Scientists have produced a new version of what is perhaps NASA’s best view of Jupiter’s ice-covered moon, Europa. The mosaic of color images was obtained in the late 1990s by NASA’s Galileo spacecraft. This is the first time that NASA is publishing a version of the scene produced using modern image processing techniques. An earlier, lower-resolution version of the view, published in 2001, featured colors that had been strongly enhanced. The new image more closely approximates what the human eye would see. Space imaging enthusiasts have produced their own versions of the view using the publicly available data, but NASA has not previously issued its own rendition using near-natural color.
Long-lost images taken from the first Nimbus satellite are revealing new information about what the world looked like from space before the beginning of the modern-day satellite record in 1979. While NASA never really lost the data (it was stored in federal archives) they did lose the ability to access it for nearly 40 years. Recovered images of Antarctica showed a greater extent of sea ice than ever measured before by scientists–but the record was short lived. In an odd twist of fate, the new record was broken in September 2014, only weeks after the discovery.
Continue reading “Earliest Satellite Images of Antarctica”
Image: This image of Earth was captured by Surveyor 7 in 1968. The image, stored on a 70 millimeter film reel negative, also contains calibration metadata. NASA / JPL-Caltech / University of Arizona Lunar and Planetary Laboratory
“It’s hard to believe, but just three years before Neil Armstrong and Buzz Aldrin walked on the moon in 1969, humanity had yet to soft-land anything there. If the United States was really going to put astro-boots on the ground, it would be nice to get a preliminary look at the surface. In 1964 and 1965, three camera-equipped spacecraft called Ranger crash-landed into the moon, giving scientists their first up-close look. The Soviet Union’s Luna 9 gently touched down in the Ocean of Storms in February 1966, becoming the first spacecraft to send home images from the surface. Four months later, the U.S. followed suit with Surveyor 1, the first of seven robotic spacecraft sent to investigate Luna firma between 1966 and 1968. Two didn’t make it in one piece, but of the five that did, some 87,000 images were relayed back to Earth via television cameras. Astonishingly, less than two percent of those images have ever been seen. That’s according to a team of scientists at the University of Arizona Lunar and Planetary Laboratory (LPL), which plan to bring Surveyor’s unseen work to light. The group, led by Dr. Shane Byrne, will digitize the entire collection and release it into the public domain.”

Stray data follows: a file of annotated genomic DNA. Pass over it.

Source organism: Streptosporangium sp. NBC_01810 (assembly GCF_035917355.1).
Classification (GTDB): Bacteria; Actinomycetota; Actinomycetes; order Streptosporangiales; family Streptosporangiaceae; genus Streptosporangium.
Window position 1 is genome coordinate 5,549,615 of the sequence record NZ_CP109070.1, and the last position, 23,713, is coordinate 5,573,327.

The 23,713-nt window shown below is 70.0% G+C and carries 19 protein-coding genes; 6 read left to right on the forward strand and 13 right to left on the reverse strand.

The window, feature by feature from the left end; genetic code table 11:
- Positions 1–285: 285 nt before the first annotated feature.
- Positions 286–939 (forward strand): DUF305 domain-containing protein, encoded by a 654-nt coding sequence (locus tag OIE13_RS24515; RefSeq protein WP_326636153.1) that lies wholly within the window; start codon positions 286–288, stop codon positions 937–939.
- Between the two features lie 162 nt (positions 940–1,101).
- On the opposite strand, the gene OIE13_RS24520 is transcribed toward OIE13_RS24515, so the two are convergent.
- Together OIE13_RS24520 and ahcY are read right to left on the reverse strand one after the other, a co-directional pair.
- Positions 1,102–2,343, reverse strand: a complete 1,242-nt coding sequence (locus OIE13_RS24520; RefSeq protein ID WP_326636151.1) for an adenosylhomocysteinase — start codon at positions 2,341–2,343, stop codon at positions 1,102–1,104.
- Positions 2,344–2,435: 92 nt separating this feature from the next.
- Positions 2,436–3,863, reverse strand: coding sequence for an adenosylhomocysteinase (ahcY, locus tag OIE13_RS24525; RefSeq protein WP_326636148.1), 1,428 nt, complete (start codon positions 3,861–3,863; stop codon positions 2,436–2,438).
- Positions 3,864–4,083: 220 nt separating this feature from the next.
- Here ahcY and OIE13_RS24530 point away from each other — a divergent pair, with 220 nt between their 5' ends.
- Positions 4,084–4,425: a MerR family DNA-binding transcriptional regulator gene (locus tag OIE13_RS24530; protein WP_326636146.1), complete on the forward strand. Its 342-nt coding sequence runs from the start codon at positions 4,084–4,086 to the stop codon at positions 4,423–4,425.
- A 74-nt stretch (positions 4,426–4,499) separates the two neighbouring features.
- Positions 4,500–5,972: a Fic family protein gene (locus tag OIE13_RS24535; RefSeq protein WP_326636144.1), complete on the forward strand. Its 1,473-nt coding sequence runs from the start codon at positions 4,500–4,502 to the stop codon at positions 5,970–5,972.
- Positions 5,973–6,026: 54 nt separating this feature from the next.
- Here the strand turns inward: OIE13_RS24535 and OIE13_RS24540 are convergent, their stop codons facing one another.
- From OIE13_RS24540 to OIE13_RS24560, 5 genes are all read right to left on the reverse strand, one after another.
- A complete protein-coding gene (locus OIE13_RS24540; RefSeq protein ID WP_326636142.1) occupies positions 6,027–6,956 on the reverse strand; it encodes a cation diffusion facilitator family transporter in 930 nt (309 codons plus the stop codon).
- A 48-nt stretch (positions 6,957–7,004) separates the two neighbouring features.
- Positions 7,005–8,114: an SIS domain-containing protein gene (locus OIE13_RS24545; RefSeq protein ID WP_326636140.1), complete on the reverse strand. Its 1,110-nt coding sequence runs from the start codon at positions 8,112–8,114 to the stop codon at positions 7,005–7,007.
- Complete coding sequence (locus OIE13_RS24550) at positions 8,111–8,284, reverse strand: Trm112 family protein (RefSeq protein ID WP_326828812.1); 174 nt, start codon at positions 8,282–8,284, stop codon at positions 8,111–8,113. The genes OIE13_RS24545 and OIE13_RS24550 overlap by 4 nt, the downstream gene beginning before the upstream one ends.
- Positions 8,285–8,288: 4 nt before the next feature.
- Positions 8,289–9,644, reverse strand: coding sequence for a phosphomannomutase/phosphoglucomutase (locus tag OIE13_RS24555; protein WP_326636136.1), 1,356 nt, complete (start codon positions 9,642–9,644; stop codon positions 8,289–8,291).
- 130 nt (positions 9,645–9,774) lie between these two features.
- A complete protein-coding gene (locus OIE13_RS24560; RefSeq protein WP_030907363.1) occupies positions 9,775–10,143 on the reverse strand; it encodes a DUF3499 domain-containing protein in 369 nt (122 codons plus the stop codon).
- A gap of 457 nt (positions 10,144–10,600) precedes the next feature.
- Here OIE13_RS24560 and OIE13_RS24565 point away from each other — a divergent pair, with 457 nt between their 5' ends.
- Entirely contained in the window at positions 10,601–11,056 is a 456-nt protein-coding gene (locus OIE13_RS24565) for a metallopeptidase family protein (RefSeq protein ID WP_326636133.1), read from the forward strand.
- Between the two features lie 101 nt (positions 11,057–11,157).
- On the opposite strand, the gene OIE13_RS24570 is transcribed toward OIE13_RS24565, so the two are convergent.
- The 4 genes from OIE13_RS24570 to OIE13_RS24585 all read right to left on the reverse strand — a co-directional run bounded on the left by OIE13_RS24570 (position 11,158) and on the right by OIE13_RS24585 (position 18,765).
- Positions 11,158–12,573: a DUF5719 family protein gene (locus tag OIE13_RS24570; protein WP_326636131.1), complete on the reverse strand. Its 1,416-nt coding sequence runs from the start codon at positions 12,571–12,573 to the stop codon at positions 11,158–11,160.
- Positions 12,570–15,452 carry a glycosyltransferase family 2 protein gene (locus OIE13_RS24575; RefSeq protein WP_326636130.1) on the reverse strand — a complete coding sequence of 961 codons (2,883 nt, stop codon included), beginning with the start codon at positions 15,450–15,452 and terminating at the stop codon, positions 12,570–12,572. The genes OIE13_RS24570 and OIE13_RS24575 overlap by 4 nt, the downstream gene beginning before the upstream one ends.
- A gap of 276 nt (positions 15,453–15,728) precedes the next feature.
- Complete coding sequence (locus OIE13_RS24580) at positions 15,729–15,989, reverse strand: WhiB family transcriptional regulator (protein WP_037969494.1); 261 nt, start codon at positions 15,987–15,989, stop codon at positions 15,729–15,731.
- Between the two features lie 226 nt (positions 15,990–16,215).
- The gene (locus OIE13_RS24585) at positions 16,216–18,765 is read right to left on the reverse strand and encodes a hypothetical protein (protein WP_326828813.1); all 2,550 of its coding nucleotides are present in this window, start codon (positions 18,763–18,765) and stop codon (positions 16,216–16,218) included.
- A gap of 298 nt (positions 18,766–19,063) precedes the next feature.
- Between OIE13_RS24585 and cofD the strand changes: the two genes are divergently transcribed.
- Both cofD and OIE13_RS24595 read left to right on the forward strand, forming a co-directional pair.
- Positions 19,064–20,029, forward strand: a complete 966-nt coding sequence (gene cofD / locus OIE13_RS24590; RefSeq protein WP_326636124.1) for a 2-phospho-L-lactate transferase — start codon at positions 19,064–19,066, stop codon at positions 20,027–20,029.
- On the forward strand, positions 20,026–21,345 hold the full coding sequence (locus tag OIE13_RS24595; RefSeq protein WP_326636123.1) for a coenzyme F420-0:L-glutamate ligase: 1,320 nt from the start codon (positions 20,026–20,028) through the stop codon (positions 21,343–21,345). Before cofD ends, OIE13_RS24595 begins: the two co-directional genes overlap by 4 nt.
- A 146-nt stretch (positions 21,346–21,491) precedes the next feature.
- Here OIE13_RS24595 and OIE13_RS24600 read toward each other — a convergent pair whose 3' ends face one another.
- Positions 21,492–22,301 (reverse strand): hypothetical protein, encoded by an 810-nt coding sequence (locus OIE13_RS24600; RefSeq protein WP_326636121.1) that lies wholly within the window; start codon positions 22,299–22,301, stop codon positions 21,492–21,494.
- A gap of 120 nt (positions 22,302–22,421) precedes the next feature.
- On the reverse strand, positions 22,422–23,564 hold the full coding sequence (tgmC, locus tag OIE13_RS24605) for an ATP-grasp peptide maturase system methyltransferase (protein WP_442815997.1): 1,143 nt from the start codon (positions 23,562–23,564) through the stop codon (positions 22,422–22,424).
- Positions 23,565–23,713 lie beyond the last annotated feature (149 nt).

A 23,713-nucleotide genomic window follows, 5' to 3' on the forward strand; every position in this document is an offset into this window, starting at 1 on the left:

More at Planetary Society: “Surveyor Digitization Project Will Bring Thousands of Unseen Lunar Images to Light”
“The project, called Digital Access to a Sky Century at Harvard (DASCH for short), is actually a collaboration between the Harvard College Observatory and the Smithsonian Institution, the latter of which has embarked on a much larger endeavor to crowdsource the transcription of millions of pages of archival material. The DC-based network of museums launched a beta version of its crowdsourcing platform in June 2013, and over the next year about 1,000 volunteers transcribed 13,000 pages of documents. After emerging from beta in August and opening up to the public, that volunteer list has swelled to over 4,000. Though it isn’t the first archival institution to begin digitizing its collected works — everyone from the New York Public Library to the British Museum have launched similar initiatives — its scope of work is arguably the most massive; there are 137 million objects spread across the Smithsonian’s 19 museums.”
More at “Why Harvard and the Smithsonian teamed up to crowdsource a century of astronomical history”